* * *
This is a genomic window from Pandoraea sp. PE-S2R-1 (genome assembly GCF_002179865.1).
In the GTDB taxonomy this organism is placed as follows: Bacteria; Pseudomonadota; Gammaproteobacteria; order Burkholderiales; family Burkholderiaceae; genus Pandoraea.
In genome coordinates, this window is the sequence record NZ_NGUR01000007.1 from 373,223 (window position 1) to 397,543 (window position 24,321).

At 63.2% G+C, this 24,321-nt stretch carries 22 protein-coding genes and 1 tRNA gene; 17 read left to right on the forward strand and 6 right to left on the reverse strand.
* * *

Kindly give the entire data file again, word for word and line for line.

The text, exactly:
This is a genomic window from Pandoraea sp. PE-S2R-1 (genome assembly GCF_002179865.1).
In the GTDB taxonomy this organism is placed as follows: Bacteria; Pseudomonadota; Gammaproteobacteria; order Burkholderiales; family Burkholderiaceae; genus Pandoraea.
In genome coordinates, this window is the sequence record NZ_NGUR01000007.1 from 373,223 (window position 1) to 397,543 (window position 24,321).

At 63.2% G+C, this 24,321-nt stretch carries 22 protein-coding genes and 1 tRNA gene; 17 read left to right on the forward strand and 6 right to left on the reverse strand.